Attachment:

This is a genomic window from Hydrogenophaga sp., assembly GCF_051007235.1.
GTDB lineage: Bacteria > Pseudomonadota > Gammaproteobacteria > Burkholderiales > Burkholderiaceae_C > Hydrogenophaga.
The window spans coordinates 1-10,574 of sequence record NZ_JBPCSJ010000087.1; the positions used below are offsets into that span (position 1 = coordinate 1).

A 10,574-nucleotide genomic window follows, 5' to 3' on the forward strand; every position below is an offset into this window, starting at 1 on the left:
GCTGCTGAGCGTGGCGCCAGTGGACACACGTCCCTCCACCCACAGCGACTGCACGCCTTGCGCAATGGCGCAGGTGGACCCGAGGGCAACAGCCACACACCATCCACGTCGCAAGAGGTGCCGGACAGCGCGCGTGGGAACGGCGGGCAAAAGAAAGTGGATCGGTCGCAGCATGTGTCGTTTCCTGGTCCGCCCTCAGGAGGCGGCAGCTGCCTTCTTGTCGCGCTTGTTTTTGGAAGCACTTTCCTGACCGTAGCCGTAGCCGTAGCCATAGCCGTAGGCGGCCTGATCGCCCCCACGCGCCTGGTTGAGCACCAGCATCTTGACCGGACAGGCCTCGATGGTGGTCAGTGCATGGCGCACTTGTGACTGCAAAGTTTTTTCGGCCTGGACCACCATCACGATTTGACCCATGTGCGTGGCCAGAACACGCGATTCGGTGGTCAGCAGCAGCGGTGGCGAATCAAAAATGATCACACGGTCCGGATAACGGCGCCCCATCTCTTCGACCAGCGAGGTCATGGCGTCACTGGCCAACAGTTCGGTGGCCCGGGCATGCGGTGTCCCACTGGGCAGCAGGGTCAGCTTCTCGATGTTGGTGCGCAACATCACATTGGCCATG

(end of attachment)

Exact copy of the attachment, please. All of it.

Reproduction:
This is a genomic window from Hydrogenophaga sp., assembly GCF_051007235.1.
GTDB lineage: Bacteria > Pseudomonadota > Gammaproteobacteria > Burkholderiales > Burkholderiaceae_C > Hydrogenophaga.
The window spans coordinates 1-10,574 of sequence record NZ_JBPCSJ010000087.1; the positions used below are offsets into that span (position 1 = coordinate 1).

A 10,574-nucleotide genomic window follows, 5' to 3' on the forward strand; every position below is an offset into this window, starting at 1 on the left:
GCTGCTGAGCGTGGCGCCAGTGGACACACGTCCCTCCACCCACAGCGACTGCACGCCTTGCGCAATGGCGCAGGTGGACCCGAGGGCAACAGCCACACACCATCCACGTCGCAAGAGGTGCCGGACAGCGCGCGTGGGAACGGCGGGCAAAAGAAAGTGGATCGGTCGCAGCATGTGTCGTTTCCTGGTCCGCCCTCAGGAGGCGGCAGCTGCCTTCTTGTCGCGCTTGTTTTTGGAAGCACTTTCCTGACCGTAGCCGTAGCCGTAGCCATAGCCGTAGGCGGCCTGATCGCCCCCACGCGCCTGGTTGAGCACCAGCATCTTGACCGGACAGGCCTCGATGGTGGTCAGTGCATGGCGCACTTGTGACTGCAAAGTTTTTTCGGCCTGGACCACCATCACGATTTGACCCATGTGCGTGGCCAGAACACGCGATTCGGTGGTCAGCAGCAGCGGTGGCGAATCAAAAATGATCACACGGTCCGGATAACGGCGCCCCATCTCTTCGACCAGCGAGGTCATGGCGTCACTGGCCAACAGTTCGGTGGCCCGGGCATGCGGTGTCCCACTGGGCAGCAGGGTCAGCTTCTCGATGTTGGTGCGCAACATCACATTGGCCATG